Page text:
Irish dressage rider Judy Reynolds has set a new record score for her country.

Competing at Qatar’s CHI Al Shaqab (2-5 March), Judy scored 79.7% with Vancouver K (“JP”) in the grand prix freestyle on Saturday (5 March), securing an individual place for Ireland at Rio.

This is the highest score ever recorded by an Irish competitor in an international grand prix freestyle.

She finished second in the class behind Sweden’s Patrik Kittel and Deja, who claimed the top spot with a score of 82.55%.

Judy’s father, Joe Reynolds, attributed her success to a banana boat ride on Saturday morning.

“[Showjumper] Denis Lynch, recognising the intensity of the situation, pulled Judy aside and said ‘pressure is for tyres’… so we set about creating a no-pressure relaxed atmosphere,” Joe wrote on his Facebook page.

“So Judy, [showjumper] Bertram and Ruben Allen and Patrick Heavey [Judy’s husband] headed off. This was followed by pool games, diving for coins that Ruben distributed on the bottom of the pool and an obligatory ducking for Judy.

“With about three hours to go Judy starts to withdraw into her bubble. Going over her test and music, her quiet time is respected. She gets up on JP at around 3.30pm, into the ring at 4.29pm. And you know the rest.”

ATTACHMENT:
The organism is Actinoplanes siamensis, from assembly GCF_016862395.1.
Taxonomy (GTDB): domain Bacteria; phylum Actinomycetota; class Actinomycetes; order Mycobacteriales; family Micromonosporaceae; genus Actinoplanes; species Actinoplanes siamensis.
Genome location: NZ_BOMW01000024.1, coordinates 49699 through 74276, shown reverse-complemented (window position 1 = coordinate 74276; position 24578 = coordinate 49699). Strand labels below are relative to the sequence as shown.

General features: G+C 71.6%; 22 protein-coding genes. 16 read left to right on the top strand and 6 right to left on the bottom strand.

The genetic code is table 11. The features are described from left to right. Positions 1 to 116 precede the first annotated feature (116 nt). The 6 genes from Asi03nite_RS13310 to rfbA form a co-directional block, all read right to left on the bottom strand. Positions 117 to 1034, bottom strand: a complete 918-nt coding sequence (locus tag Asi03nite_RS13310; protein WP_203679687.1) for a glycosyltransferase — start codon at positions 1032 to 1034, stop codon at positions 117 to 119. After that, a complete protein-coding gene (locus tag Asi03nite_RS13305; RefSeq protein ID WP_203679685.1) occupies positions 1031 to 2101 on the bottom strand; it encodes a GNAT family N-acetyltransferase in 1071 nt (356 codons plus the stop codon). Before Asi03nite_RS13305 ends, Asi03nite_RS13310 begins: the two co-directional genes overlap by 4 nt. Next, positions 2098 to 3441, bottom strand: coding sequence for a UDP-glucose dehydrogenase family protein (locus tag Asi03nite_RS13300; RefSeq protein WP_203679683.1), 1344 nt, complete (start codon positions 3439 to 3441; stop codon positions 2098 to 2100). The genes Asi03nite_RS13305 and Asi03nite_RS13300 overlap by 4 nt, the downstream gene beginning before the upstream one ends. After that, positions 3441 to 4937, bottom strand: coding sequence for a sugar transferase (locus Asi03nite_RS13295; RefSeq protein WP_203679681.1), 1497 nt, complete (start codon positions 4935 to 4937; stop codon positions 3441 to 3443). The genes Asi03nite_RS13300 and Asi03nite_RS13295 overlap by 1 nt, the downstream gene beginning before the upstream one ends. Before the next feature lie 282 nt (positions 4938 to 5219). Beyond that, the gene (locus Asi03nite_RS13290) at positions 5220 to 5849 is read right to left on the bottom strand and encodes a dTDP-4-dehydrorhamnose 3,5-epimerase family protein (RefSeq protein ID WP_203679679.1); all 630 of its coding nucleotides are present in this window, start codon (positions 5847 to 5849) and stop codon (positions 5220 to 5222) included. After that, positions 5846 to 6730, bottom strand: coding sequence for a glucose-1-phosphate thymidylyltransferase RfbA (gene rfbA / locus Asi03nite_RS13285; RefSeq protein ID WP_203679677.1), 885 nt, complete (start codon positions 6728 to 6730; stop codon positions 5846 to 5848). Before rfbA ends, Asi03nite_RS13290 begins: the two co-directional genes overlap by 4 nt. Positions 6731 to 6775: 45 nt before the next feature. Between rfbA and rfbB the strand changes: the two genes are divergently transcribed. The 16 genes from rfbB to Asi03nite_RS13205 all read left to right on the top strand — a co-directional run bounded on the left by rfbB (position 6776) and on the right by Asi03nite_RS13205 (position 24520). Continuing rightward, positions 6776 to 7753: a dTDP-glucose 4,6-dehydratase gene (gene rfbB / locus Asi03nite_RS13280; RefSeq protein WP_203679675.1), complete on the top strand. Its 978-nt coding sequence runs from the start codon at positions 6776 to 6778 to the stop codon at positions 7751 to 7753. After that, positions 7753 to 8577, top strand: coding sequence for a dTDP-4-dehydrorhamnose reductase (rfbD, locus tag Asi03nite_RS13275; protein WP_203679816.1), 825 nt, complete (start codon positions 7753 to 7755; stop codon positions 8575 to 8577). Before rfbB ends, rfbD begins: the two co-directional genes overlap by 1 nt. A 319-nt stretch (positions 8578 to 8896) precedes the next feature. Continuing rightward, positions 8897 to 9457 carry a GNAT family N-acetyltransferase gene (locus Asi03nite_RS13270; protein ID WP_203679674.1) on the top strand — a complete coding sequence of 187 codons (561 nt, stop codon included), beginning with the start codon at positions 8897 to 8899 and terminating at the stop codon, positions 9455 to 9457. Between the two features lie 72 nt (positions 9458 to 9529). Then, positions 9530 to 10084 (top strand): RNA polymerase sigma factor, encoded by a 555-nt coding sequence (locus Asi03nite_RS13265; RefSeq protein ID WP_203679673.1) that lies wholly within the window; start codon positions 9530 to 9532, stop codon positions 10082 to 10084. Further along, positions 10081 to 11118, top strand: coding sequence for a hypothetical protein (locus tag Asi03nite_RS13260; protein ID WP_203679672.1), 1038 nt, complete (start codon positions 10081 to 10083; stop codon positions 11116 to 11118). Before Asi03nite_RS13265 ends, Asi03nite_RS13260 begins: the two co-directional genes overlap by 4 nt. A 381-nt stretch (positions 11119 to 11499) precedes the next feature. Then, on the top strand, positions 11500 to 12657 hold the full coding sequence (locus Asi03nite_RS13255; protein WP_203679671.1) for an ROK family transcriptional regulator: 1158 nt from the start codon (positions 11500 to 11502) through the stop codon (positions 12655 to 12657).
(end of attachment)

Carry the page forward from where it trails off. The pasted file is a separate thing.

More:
Judy and the 14-year-old bay gelding broke their own record score in the process.

The combination previously set an Irish best of 77.425% at Lyon, France, last October.

The score earned Judy fifth place in the World Cup qualifier. The class was won by European Championships bronze-medallist Beatriz Salat-Ferrer of Spain with Delgado, who scored 82.875%.

“JP’s been a very, very challenging horse to train,” she told H&H last April. “When I tried him as a six-year-old he seemed like nothing special, but he was quite expressive and I liked him.”

With help from her trainer Johann Hinnemann, Judy managed to teach JP all the movements for grand prix.


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“Everything took a long time; the changes took a year,” she said. “Sometimes he’d spin round, sometimes he’d run backwards — anything.

The pirouettes were also a nightmare to teach and piaffe was a disaster. If he thought he couldn’t do something he’d panic and ‘go blind’ — God help anyone in the arena with us.

“People asked why I persevered, but once JP understands something, it’s in there forever.